An expression I detest is “I can speak for everyone when I say…”

Why is it assumed that you can speak for everyone in a group, or that everyone shares your preferences and opinions?

This is an example of self-appointed decision making. A self-appointed decision maker, be it an individual or group, gives themselves the authority to make decisions on behalf of someone else. A simple example is when someone adjusts the thermostat in a shared space without determining whether other people want the temperature changed. Self-appointed decisions occur when someone either 1) prioritizes their own interests without caring about or considering the interest of others, 2) assumes that others share their own preferences, or 3) assumes that they have already understood and considered the interests of others.

Organizations that tolerate self-appointed decision making tend to breed a culture of mistrust and unspoken narratives. When employees continually see leaders make even the tiniest of decisions without consulting others, it sends the message that their voices and perspectives don’t matter.

Here are some tips to create more open and inclusive decision-making processes, and to keep self-appointed decision makers in check:

1. Question the assumption of consensus – One of the reasons self-appointed decision making is tolerated is because the decision is presented as incontrovertible. Imagine that during a heated discussion, one person declares, “Let’s agree to disagree and, for the sake of time, move on to the next item on the agenda.” The speaker provided no alternative, and instead asserted only one way forward. When this happens, rather than acquiescing to the decision, offer alternative perspectives that question the legitimacy of the decision.
• “I’m not sure that everyone is ready to move on.”
• “I actually think there are some things that we do agree on.”
• “Although we might not agree, I feel like this is unresolved. Before we move on maybe we can agree on a better time to explore this.”

2. Call it out – Many people simply are not aware that they are making unilateral decisions. Bring attention to the fact that they are deciding alone without considering others.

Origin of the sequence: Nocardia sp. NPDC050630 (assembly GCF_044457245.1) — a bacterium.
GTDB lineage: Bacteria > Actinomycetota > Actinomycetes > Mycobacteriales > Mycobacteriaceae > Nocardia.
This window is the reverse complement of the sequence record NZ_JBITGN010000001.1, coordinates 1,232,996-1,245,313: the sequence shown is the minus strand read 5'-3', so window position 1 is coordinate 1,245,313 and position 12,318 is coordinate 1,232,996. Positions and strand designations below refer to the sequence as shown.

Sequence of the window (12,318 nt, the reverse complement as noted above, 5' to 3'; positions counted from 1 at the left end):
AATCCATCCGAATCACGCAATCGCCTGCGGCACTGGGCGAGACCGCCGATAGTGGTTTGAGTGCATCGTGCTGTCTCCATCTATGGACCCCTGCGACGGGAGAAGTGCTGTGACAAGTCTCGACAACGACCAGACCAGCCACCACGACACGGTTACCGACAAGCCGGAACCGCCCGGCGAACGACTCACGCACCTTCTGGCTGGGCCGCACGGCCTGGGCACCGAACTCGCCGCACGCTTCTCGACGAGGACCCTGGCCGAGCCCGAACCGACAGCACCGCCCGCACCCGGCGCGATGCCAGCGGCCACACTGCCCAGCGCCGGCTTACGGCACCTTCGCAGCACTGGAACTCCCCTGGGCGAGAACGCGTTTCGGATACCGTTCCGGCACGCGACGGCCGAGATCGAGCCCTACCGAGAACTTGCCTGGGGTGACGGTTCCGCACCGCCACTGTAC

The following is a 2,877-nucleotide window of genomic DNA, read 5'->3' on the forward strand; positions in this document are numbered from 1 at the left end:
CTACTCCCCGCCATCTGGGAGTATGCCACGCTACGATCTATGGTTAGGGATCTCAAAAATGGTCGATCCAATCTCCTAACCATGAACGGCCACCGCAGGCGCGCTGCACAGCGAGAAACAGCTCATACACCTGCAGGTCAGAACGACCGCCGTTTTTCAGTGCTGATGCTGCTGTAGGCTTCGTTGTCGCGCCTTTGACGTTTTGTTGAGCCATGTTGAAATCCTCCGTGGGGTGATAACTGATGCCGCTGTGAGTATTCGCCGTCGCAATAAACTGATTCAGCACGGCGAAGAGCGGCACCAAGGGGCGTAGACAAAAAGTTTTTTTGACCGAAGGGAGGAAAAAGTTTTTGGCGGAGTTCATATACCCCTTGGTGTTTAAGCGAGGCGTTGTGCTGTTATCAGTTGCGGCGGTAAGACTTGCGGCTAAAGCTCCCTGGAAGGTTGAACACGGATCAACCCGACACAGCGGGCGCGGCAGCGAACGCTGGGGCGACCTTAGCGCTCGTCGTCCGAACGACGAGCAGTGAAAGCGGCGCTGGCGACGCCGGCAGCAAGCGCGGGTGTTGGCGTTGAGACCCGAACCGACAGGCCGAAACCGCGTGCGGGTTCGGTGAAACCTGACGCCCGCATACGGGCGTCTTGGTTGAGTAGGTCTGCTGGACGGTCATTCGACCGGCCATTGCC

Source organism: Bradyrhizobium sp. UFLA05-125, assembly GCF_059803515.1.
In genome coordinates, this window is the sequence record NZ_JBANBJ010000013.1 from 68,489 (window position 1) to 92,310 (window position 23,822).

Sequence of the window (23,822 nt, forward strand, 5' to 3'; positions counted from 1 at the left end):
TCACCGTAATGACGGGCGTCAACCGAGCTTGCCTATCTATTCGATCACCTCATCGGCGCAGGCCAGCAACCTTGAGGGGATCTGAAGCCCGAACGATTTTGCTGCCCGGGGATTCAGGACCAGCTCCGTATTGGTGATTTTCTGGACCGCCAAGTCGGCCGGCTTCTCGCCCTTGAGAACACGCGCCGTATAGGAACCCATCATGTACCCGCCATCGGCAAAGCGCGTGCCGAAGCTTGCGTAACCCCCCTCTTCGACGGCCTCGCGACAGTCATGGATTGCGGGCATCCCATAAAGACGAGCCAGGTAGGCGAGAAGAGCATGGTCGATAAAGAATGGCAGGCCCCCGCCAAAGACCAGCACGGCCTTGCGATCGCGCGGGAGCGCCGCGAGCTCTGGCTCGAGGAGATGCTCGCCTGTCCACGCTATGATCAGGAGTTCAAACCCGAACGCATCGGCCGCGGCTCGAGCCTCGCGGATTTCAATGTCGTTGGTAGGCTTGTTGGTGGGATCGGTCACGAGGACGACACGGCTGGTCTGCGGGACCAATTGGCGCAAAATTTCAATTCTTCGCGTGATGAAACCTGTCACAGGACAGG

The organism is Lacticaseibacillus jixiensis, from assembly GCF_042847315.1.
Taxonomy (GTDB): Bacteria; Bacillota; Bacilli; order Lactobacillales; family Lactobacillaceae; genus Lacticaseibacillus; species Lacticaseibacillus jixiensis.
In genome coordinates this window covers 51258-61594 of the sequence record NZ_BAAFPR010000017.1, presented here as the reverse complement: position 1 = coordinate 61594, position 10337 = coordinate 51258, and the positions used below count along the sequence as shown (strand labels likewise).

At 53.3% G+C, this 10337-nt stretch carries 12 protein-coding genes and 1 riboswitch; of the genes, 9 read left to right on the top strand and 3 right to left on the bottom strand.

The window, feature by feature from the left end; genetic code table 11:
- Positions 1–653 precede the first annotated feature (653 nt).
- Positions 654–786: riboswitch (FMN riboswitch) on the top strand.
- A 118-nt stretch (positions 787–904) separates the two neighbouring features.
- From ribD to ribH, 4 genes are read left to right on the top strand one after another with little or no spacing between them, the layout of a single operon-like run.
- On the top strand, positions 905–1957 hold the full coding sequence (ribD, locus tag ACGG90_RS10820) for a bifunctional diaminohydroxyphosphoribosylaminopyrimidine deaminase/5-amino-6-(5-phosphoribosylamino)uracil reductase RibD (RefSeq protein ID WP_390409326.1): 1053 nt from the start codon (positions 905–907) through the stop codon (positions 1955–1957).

• “What other stakeholders have been considered in this decision?”
• “Have other people signed off on the decision?”
• “You are the only person who has expressed an opinion, so it might not make sense to act yet.”

3. Invite others to share their perspectives – Sometimes, everyone is on the same page, but a self-appointed decision maker assumes this without testing it first. A good way to counter a self-appointed decision, and to either test or confirm consensus is to invite others into the conversation.
• “Who wants to move on, and who has more to say on this?”
• “There are several people we haven’t heard from yet and I’d like to hear what everyone has to say about this.”
• “Can we check to see whether we all agree with that before we do it?”

4. Speak up – Inviting others can be a great way to bring alternative perspectives into the conversation, but if you are the one who has the alternative perspective, don’t rely on others to be your voice. Develop the courage to directly challenge decisions that you don’t consent to.
• “Before you act, I have more to say.”
• “As someone who will be impacted by that decision, I don’t think my perspective has been explored.”
• “I might be the only one in the room, but I don’t support this decision.”

If you want to improve the effectiveness of your team’s decisions and foster a culture of trust, practice these alternatives to self-appointed decision making.

Rick Buccheri
Director of Programs